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Get Out

Opening Date
16 Mar 2017
NC16 Some Coarse Language and Violence
104 mins
English - subtitles to be advised
Jordan Peele
Daniel Kaluuya, Allison Williams, Bradley Whitford, Caleb Landry Jones, Stephen Root, Lakeith Stanfield, Catherine Keener
In Universal Pictures’ Get Out, a speculative thriller from Blumhouse (producers of The VisitInsidious series and The Gift) and the mind of Jordan Peele, when a young African-American man visits his white girlfriend’s family estate, he becomes ensnared in a more sinister real reason for the invitation.
Now that Chris (Daniel Kaluuya, Sicario) and his girlfriend, Rose (Allison Williams, Girls), have reached the meet-the-parents milestone of dating, she invites him for a weekend getaway upstate with Missy (Catherine Keener, Captain Phillips) and Dean (Bradley Whitford, The Cabin in the Woods). 
At first, Chris reads the family’s overly accommodating behavior as nervous attempts to deal with their daughter’s interracial relationship, but as the weekend progresses, a series of increasingly disturbing discoveries lead him to a truth that he could have never imagined.
Equal parts gripping thriller and provocative commentary, Get Out is written and directed by Peele (Key and Peele) and produced by Blumhouse’s Jason Blum, as well as Sean McKittrick (Donnie DarkoBad Words), Edward H. Hamm Jr. (Bad Words) and Peele.  The film also stars Caleb Landry Jones (X-Men series), Stephen Root (No Country for Old Men), Milton “Lil Rel” Howery (The Carmichael Show), Betty Gabriel (The Purge: Election Year), Marcus Henderson (Pete’s Dragon) and Lakeith Stanfield (Straight Outta Compton). 
By Jason Lin  16 Mar 2017
Get Out is a brilliant debut by Peele that speaks loudly of its intentions and not afraid of crossing the line while doing so.
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Nobody associates a comedy actor with horror movies. Certain prejudicial social mindsets have resulted in the bewilderment to hear that Jordan Peele (of Key and Peele fame) has written and directed his first feature in the form of a racially-charged horror genre.
Get Out isn’t the conventional horror fare to start with, despite being a Blumhouse title. It is a great film that has got everything wrong – intentionally.
Chris Washington (UK actor Daniel Kaluuya) is an African American who finds himself invited to his (Caucasian) girlfriend’s parents’ place after some months of dating. While packing for the trip, he questions Rose Armitage (Allison Williams) if her parents know of his colour. “My father would vote for Obama for the third term, if he could”, is a convenient but politically sensitive response that begins to suggest its actual context.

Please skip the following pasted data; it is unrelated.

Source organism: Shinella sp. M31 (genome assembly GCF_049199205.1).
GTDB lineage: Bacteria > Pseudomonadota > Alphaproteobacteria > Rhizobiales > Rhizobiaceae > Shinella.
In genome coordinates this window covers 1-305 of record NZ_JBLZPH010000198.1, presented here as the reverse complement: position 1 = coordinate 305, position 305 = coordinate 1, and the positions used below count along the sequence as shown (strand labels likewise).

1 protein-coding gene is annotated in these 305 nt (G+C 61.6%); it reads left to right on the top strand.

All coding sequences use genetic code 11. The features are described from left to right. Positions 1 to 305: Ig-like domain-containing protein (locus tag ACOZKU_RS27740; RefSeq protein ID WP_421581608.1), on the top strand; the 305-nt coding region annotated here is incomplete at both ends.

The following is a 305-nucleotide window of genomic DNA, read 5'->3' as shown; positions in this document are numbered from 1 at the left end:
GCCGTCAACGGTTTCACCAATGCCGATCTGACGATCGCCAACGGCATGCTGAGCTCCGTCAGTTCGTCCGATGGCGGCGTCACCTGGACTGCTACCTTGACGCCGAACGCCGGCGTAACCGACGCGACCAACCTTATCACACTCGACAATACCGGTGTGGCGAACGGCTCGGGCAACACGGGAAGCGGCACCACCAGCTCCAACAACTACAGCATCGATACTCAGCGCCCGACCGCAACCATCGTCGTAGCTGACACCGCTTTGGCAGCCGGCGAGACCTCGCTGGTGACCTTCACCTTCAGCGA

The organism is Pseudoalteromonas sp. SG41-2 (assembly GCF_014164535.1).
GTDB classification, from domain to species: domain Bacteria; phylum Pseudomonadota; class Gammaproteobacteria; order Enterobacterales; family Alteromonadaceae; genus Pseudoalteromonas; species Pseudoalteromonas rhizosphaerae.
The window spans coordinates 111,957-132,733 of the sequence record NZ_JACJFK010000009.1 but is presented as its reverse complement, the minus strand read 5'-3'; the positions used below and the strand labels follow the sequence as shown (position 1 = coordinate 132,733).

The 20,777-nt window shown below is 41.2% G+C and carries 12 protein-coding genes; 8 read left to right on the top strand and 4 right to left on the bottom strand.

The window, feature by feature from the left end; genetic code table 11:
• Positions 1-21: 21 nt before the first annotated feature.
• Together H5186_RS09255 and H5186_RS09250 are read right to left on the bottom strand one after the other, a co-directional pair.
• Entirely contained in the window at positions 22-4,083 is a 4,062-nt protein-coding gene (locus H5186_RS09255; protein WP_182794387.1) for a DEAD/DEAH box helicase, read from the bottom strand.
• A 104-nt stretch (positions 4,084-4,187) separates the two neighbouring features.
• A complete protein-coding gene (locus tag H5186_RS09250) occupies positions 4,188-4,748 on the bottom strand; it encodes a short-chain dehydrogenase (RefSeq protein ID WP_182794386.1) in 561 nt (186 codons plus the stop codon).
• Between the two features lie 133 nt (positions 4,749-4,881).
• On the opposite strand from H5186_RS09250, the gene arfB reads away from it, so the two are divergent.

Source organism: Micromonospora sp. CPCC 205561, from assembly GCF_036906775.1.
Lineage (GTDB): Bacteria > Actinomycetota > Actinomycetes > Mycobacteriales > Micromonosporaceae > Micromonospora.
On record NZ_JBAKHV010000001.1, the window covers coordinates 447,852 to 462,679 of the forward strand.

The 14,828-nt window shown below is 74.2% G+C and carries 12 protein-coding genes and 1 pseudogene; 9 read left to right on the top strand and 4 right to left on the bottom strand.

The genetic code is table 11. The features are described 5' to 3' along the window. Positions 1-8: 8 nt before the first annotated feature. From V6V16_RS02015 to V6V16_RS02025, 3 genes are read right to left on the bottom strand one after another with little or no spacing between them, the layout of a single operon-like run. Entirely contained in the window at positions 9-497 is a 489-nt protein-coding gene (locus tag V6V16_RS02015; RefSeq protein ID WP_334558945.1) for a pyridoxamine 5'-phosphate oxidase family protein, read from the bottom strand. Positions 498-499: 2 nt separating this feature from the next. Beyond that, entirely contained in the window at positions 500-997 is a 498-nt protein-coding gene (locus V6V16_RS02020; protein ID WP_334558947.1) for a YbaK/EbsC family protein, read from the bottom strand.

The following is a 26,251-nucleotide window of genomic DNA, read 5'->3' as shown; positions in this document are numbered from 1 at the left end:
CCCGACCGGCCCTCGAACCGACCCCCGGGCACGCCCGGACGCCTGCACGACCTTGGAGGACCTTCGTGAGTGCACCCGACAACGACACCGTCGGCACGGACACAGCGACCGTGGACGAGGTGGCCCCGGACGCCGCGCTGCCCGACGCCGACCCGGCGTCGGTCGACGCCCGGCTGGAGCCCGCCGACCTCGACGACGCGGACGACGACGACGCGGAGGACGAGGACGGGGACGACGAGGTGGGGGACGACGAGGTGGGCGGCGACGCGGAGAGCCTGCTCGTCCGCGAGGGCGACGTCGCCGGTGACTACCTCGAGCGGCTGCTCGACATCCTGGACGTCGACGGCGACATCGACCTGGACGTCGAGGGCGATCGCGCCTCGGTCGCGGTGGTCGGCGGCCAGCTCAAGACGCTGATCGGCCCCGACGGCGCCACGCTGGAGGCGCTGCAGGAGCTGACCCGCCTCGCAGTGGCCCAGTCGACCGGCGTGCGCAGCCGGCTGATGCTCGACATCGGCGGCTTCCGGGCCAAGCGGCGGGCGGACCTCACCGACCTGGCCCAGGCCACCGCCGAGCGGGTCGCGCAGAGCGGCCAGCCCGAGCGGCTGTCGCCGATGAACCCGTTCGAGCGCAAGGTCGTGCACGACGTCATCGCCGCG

It sets the background very quickly where an African American citizen in the US has every reason to be prudent. A police officer requests for Chris’ ID without any apparent reason and greetings in an early scene. This is yet another hint of how race is an underlying issue that everybody knows of its presence but tries not to talk about it.
Regardless if it’s an apt reference to the Trump administration and policies, Chris soon faces Rose’s eagerly-pleasing parents who establish how racially friendly they are. “My father was proud to have competed at the Berlin Olympics with Jesse Owens”, Mr Armitage’s inappropriate attempt cannot keep Chris from noticing that the family house help and gardener are African Americans with odd demeanours.
The mystery intensifies as the plot thickens to keep the audience interested at the edge of their seats. Viewers could feel that something is amiss despite Peele’s subtle approach to his exposition – thanks to an effective screenplay and influential soundtrack.
Get Out interestingly switches gear to cash out the audience’s curiosity when hell breaks loose for Chris. One of the antagonists elaborates the ploy and what they are planning to do to him. “But you don’t really care, do you?”, one of the sparks of humour within the film before Chris brilliantly responds “Just one question – Why us? Why Black people?”.
Peele is also observed to go against genre traits on purpose. For instance, Chris’ vengeance upon his aggressors are surprisingly fast over and done with (in quick seconds), albeit enabling viewers feeling a great sense of perverse satisfaction.
Towards the end of the film, Peele’s audience acknowledges that Peele packaged his true intentions in the form of a horror film. This is akin to how most people disgustingly go about justifying how one is thinking too much into things when the stark truth is simply too obvious to ignore.
By underlining the issue of race and the unspoken tension that is deeply rooted within today’s society, Get Out is a brilliant debut by Peele that speaks loudly of its intentions and not afraid of crossing the line while doing so.
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